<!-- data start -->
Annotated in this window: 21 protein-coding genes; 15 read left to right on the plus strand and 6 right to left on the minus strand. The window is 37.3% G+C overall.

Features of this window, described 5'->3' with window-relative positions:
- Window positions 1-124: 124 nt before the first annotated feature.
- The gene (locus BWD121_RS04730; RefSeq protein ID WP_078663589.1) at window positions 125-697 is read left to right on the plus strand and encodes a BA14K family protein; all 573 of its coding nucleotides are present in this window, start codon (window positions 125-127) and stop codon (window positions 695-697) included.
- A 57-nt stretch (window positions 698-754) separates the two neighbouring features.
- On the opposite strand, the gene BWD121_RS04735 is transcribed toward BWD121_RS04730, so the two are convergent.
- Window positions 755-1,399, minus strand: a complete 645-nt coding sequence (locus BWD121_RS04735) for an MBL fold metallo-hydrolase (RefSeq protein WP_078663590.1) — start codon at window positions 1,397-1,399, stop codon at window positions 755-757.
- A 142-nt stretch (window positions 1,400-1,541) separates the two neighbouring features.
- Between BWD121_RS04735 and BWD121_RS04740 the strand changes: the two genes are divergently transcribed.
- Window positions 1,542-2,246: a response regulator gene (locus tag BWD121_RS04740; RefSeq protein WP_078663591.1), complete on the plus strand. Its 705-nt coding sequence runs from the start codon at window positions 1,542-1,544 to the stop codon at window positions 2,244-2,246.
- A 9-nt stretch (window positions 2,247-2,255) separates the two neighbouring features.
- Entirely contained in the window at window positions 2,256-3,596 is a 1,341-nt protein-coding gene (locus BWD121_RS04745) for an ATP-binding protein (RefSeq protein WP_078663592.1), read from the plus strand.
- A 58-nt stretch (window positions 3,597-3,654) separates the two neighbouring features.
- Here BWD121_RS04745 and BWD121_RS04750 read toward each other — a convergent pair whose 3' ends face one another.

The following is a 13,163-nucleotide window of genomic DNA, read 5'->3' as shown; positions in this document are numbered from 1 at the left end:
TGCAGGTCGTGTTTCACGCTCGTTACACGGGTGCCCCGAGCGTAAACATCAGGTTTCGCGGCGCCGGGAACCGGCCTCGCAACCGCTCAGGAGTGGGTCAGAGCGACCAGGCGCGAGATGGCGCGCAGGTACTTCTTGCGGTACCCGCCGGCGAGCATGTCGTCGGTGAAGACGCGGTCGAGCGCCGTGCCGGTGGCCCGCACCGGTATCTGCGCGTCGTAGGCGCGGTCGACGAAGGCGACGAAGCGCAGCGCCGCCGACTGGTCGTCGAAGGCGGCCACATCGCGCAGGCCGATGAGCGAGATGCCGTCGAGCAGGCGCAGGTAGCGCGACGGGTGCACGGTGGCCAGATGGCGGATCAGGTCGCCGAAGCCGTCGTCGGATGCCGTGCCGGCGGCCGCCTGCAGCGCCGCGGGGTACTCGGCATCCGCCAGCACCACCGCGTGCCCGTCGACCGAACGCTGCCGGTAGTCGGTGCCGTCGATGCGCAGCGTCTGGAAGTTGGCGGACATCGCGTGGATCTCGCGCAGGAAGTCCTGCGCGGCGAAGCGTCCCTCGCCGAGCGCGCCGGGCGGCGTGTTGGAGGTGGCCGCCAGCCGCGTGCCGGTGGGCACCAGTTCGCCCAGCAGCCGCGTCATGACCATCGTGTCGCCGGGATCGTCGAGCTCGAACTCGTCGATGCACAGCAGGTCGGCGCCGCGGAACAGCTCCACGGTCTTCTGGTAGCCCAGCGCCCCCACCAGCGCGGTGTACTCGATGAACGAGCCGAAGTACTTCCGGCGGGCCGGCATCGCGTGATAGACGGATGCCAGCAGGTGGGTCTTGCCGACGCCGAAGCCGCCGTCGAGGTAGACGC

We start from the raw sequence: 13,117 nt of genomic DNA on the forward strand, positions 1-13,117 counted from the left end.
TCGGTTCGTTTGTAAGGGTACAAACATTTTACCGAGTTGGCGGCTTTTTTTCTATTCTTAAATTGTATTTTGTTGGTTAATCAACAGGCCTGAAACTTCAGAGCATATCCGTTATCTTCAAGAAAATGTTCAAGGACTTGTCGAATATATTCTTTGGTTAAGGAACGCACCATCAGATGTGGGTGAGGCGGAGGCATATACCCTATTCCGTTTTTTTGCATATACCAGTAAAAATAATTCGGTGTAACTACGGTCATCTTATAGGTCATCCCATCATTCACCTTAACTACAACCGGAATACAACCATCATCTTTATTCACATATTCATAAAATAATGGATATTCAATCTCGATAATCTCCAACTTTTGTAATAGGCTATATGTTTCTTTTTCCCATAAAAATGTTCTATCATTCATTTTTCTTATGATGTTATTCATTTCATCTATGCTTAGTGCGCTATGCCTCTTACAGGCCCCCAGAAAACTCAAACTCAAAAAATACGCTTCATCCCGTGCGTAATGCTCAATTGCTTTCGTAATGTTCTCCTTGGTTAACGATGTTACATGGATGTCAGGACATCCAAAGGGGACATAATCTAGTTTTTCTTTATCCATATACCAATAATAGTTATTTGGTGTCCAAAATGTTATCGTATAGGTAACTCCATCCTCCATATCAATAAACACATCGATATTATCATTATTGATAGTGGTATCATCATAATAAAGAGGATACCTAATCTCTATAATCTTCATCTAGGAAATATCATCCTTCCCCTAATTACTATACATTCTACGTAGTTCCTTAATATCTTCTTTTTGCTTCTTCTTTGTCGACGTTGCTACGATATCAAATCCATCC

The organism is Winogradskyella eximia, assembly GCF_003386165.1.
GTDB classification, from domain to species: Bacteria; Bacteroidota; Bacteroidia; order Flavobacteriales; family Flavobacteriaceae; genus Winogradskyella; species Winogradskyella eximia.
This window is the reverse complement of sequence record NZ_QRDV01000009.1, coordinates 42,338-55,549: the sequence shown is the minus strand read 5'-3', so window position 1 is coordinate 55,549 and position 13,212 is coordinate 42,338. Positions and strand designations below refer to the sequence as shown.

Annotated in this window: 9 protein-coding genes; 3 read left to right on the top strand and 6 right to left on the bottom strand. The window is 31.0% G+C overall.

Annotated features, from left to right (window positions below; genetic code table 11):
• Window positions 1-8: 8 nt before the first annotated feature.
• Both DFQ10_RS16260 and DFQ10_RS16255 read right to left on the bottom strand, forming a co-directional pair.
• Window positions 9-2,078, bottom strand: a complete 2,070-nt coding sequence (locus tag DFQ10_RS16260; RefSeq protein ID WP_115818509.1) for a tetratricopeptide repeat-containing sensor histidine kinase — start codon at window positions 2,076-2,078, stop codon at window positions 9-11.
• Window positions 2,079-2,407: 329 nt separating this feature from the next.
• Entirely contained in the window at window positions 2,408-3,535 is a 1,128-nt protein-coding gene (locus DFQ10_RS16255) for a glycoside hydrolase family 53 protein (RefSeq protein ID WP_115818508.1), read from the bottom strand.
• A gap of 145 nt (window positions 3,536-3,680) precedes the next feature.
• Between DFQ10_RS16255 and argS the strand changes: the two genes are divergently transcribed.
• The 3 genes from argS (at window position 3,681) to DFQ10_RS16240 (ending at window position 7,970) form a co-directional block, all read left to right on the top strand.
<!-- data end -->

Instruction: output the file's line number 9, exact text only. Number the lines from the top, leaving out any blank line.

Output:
- Between BWD121_RS04735 and BWD121_RS04740 the strand changes: the two genes are divergently transcribed.